That surpassed the net sales limit of $83.1 million for the same quarter last year.
Consumers are snatching up handguns across the country at a record pace.
Ammunition has been scarce in Colorado Springs with retailers reporting shortages and sales within the hour when stocks arrive.
The reason for the run on guns is no mystery to Richard Gandolf, chairman of the Colorado Springs Committee of Friends of the National Rifle Association.
“People are fearful the government will stop them from being able to buy firearms in the future,” he said. “We don’t know if that’s going to happen, but it’s fear of the unknown.”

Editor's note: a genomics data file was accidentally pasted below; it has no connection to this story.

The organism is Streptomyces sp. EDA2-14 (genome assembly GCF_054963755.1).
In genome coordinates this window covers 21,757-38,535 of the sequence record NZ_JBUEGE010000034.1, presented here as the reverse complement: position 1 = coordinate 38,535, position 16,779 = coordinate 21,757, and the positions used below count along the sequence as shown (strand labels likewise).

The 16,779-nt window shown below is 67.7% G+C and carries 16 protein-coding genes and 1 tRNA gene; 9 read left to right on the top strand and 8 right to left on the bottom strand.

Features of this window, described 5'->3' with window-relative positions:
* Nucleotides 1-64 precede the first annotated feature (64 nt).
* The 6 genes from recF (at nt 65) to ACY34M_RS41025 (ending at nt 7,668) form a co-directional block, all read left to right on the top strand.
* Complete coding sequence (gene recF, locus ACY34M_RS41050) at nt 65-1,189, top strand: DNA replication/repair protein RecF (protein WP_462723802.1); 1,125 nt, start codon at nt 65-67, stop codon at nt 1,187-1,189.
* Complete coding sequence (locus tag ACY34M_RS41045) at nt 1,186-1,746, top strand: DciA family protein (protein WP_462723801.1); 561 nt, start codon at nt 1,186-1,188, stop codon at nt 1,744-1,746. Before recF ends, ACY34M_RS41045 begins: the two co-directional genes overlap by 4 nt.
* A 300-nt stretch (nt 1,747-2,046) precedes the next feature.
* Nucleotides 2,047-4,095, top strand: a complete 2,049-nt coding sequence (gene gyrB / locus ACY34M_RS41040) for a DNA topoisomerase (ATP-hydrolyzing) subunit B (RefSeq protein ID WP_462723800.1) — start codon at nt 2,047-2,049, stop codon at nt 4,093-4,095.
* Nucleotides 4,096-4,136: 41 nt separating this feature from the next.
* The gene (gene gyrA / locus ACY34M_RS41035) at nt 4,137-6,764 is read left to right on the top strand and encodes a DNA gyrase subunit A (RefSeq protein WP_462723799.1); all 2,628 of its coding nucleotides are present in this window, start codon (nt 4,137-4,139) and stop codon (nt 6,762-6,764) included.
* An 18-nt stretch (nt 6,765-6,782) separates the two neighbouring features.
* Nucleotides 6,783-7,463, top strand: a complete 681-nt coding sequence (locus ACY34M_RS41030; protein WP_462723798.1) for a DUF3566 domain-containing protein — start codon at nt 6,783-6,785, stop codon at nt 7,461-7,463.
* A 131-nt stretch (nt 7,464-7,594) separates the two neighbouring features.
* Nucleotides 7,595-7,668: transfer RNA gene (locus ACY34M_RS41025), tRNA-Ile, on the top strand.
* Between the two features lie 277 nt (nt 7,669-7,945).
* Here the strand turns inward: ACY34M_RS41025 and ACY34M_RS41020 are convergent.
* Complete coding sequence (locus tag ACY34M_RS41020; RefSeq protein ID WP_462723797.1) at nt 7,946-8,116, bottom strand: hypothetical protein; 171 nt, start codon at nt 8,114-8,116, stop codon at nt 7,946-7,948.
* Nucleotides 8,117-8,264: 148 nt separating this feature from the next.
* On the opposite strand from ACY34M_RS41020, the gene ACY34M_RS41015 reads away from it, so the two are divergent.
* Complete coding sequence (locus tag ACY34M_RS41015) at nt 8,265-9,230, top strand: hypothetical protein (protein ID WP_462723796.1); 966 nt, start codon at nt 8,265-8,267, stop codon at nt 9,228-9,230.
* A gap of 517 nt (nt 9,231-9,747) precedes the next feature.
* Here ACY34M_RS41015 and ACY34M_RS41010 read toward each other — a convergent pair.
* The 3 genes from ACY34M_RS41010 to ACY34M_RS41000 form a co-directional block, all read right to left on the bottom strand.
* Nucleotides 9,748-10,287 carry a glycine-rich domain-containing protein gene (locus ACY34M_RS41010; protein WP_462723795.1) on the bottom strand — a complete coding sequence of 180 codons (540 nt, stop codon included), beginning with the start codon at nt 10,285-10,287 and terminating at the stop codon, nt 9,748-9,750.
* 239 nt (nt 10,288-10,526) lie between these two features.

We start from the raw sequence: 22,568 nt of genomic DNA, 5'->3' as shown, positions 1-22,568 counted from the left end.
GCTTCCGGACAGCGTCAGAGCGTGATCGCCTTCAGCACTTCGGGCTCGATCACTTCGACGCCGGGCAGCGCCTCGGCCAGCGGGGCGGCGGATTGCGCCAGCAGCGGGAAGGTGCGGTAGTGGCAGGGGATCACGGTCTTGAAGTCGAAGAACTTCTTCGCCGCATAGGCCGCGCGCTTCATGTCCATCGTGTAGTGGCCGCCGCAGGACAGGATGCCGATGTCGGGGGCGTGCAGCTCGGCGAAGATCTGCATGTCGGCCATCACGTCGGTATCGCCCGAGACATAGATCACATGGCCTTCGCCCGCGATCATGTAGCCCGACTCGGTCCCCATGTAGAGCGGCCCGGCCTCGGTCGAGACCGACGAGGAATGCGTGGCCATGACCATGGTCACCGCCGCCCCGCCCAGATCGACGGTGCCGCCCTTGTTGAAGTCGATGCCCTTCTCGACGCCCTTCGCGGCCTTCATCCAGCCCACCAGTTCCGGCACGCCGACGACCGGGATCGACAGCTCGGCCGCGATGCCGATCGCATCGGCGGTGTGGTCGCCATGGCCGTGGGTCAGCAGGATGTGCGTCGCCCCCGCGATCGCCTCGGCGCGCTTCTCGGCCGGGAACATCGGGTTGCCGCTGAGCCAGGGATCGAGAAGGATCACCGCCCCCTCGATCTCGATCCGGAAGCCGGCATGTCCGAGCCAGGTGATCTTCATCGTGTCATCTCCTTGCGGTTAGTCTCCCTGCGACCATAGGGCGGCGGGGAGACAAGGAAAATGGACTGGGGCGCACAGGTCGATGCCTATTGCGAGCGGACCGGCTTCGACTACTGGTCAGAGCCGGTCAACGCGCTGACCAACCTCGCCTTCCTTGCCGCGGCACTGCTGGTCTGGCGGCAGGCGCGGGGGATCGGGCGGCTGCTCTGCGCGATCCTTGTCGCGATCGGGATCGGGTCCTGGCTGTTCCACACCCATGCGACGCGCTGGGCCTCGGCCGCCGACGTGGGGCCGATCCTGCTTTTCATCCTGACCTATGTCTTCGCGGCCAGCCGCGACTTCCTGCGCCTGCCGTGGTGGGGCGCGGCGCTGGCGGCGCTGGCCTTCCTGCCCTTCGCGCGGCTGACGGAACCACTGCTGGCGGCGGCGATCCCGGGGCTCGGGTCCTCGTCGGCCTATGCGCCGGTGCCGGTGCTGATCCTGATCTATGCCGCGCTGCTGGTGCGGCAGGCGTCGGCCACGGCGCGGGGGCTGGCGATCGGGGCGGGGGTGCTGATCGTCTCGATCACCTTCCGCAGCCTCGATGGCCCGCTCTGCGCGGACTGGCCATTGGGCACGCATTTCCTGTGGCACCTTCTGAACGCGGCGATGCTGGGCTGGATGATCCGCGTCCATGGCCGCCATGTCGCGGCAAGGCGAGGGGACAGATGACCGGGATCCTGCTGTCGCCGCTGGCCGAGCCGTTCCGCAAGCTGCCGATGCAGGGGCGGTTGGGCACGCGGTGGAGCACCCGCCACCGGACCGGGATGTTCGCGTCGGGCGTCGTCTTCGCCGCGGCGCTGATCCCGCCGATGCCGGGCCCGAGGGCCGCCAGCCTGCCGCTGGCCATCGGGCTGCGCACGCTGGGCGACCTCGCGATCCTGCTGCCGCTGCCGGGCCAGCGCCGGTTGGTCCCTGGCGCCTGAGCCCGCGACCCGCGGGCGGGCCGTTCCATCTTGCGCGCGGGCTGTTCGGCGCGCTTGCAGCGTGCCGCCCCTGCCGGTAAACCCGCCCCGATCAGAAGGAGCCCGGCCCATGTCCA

Smith & Wesson President and CEO, Michael F. Golden, apparently understands the sales motivation, too.
“These results demonstrate that we continue to capitalize on the strong consumer demand for our products, particularly our handguns and tactical rifles,” he said in an earnings statement.
What’s more surprising is that the demand has pushed handgun prices up nearly 50 percent, Gandolf said.
“We buy boatloads of them for the NRA,” he said, “and orders haven’t even begun to slow.”